Bloomberg News

China’s Largest Bitcoin Exchange Seeks Recognition for Currency

December 02, 2013

Bitcoin

A twenty-five bitcoin is arranged for a photograph in Tokyo. The growth of Chinese investments in Bitcoin has come amid concerns that regulators may ban trading of the electronic currency. Photographer: Tomohiro Ohsumi/Bloomberg

BTC China, the nation’s largest Bitcoin exchange, has had low-level discussions with regulators seeking recognition of the digital currency that would allow it to be used to buy goods and services in the country.

The company has sought to discuss Bitcoin regulations with officials from agencies including the People’s Bank of China, the China Banking Regulatory Commission and the China Securities Regulatory Commission, BTC China Chief Executive Officer Bobby Lee said in a Nov. 29 interview in Shanghai. It’s not yet been able to arrange any high-level meetings, he said.

“They’ll ask us ‘how should you be regulated,’ and I’ll say ‘Hey, here’s what we’ve done proactively and here’s how we think you should regulate us,’” Lee said of the Shanghai-based company’s talks with regulators. Bitcoin is “not on the black list and it’s not on the white list. It’s in the gray area.”

The growth of Chinese investments in Bitcoin has come amid concerns that regulators may ban trading of the electronic currency. That was eased this month when deputy central bank governor Yi Gang was cited by the 21st Century Business Herald as saying that people were free to trade Bitcoin even as China refrains from recognizing it as a currency in the short term.

“This is very different from six months ago when I was very much unsure of Chinese opinion,” Lee said of Yi’s comments on Bitcoin.

The value of Bitcoin, which is not regulated by any country or banking authority, soared 80-fold from a year ago and traded at $1,000 apiece at 10:09 a.m. in Shanghai on BitStamp, an Internet-based exchange where Bitcoins are traded for dollars, euros and other currencies. It was quoted at 7,491.03 yuan ($1,230) on BTC China, which was set up in June 2011 as the first trading platform for the digital currency in the nation, according to its website.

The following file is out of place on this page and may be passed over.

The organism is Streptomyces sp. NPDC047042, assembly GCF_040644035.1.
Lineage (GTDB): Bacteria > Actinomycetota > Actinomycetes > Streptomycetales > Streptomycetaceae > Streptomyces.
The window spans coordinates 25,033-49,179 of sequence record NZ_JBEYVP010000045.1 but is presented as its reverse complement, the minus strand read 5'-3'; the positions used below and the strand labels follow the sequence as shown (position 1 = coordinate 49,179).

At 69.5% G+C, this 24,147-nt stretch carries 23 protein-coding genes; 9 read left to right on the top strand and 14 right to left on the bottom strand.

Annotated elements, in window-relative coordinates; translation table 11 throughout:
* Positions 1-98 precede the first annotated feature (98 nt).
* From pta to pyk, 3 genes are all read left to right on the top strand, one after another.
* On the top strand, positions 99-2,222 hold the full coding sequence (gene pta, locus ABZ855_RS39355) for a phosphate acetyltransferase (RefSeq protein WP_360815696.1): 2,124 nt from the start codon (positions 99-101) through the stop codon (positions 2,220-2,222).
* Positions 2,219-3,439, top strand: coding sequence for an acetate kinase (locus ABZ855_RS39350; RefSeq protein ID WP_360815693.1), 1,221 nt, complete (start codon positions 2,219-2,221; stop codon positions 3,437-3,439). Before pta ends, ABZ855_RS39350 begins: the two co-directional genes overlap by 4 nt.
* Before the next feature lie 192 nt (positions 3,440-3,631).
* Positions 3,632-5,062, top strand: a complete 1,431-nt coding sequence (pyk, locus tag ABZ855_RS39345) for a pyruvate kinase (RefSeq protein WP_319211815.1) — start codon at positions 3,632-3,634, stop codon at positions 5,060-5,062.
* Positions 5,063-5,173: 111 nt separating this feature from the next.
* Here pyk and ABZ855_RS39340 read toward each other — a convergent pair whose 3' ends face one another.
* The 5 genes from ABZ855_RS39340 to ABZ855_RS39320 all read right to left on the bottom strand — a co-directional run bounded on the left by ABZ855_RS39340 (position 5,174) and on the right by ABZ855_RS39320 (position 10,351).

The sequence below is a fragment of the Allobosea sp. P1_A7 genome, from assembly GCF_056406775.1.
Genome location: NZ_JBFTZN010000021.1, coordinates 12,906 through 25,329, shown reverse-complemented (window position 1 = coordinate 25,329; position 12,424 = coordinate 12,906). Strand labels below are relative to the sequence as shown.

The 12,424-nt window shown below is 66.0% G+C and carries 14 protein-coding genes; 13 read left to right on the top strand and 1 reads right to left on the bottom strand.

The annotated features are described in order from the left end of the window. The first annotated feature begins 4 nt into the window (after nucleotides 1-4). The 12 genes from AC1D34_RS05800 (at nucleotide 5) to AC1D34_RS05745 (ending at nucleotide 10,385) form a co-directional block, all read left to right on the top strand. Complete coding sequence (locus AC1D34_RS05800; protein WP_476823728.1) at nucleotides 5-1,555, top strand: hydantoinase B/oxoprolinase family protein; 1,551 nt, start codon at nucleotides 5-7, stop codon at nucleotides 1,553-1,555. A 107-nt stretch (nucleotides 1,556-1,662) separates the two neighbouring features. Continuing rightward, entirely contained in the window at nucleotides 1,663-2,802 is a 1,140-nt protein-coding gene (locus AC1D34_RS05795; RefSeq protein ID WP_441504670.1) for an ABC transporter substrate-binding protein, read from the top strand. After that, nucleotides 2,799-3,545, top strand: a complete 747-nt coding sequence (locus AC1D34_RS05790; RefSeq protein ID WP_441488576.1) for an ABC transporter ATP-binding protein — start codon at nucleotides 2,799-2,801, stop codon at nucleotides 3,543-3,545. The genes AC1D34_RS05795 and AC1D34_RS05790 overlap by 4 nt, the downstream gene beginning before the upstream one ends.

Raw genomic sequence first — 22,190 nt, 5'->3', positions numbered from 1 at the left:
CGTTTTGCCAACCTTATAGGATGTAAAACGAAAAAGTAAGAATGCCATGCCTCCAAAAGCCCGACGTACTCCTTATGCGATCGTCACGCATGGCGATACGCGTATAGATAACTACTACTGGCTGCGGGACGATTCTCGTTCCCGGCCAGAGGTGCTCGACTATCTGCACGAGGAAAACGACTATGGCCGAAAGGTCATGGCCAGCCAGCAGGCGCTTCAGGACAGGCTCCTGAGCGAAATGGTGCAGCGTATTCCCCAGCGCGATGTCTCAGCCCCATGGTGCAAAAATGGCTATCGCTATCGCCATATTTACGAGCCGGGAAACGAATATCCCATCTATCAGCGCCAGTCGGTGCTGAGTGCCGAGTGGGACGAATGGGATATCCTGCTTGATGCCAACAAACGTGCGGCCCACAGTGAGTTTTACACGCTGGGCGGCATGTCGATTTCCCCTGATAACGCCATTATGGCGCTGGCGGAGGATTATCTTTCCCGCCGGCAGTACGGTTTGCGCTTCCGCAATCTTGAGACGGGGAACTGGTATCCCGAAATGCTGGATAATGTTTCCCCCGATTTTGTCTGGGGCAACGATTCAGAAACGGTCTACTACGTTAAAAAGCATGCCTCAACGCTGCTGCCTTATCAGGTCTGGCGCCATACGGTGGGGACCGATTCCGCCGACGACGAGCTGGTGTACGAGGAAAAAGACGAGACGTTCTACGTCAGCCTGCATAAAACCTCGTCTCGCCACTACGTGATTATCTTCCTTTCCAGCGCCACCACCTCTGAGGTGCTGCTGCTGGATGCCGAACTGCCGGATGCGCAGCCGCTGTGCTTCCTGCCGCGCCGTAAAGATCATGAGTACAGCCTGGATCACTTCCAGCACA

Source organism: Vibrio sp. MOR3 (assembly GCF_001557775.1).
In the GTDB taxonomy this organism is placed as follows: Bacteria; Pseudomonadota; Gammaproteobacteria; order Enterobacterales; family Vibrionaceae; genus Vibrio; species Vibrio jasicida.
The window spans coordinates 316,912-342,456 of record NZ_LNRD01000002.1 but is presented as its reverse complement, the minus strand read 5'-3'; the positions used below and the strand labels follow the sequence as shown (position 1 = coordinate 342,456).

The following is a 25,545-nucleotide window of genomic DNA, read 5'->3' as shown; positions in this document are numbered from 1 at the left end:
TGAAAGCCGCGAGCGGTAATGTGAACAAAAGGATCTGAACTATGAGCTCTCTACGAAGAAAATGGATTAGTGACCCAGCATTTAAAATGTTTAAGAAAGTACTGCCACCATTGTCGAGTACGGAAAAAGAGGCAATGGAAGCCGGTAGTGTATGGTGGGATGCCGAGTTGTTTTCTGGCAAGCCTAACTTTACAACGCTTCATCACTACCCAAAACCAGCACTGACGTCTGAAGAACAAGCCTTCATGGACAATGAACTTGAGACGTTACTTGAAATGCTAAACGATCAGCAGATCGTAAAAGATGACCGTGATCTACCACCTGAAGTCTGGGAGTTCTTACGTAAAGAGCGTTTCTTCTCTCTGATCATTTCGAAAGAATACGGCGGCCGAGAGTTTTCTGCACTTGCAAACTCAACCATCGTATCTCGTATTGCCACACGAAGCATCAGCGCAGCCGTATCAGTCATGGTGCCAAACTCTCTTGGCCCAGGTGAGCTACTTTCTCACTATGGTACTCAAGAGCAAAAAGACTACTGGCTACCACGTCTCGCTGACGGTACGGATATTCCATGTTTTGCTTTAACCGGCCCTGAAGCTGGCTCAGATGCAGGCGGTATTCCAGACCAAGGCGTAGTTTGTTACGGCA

Exchanges Fail

The closure of some Bitcoin exchanges, resulting in investor losses, has fueled concerns that authorities may ban trading of the digital currency. GBL, an online trading platform that attracted almost 1,000 Chinese investors, was shut down Oct. 26, leaving investors with losses of as much as 25 million yuan ($4.1 million), the Hong Kong Standard reported.

The average life span of a Bitcoin exchange is about 380 days, with half of exchanges closing within a year of their opening, BTC China’s Lee said.

China will continue to monitor Bitcoin development in the long term, Yi was cited by 21st Century Business Herald as saying. Bitcoin may support China’s financial reforms given the nation’s desire to promote other currencies beyond the U.S. dollar for trade, Zennon Kapron, managing director of financial consultancy Kapronasia, said in a Nov. 28 interview in Shanghai.

The U.S. Department of Justice said last month the digital currency can be a “legal means of exchange.” at a U.S. Senate committee hearing. The Committee on Homeland Security and Governmental Affairs arranged the hearing after the Silk Road Hidden Website, a trading platform, was shut down in October, and cut the value of Bitcoin by a third. The operator of the site was charged with running a “sprawling black-market bazaar” where anonymous users paid Bitcoin for illegal drugs and phony identification documents.

To contact Bloomberg News staff for this story: Gregory Turk in Shanghai at gturk2@bloomberg.net; Helen Sun in Shanghai at hsun30@bloomberg.net

To contact the editor responsible for this story: John Liu at jliu42@bloomberg.net


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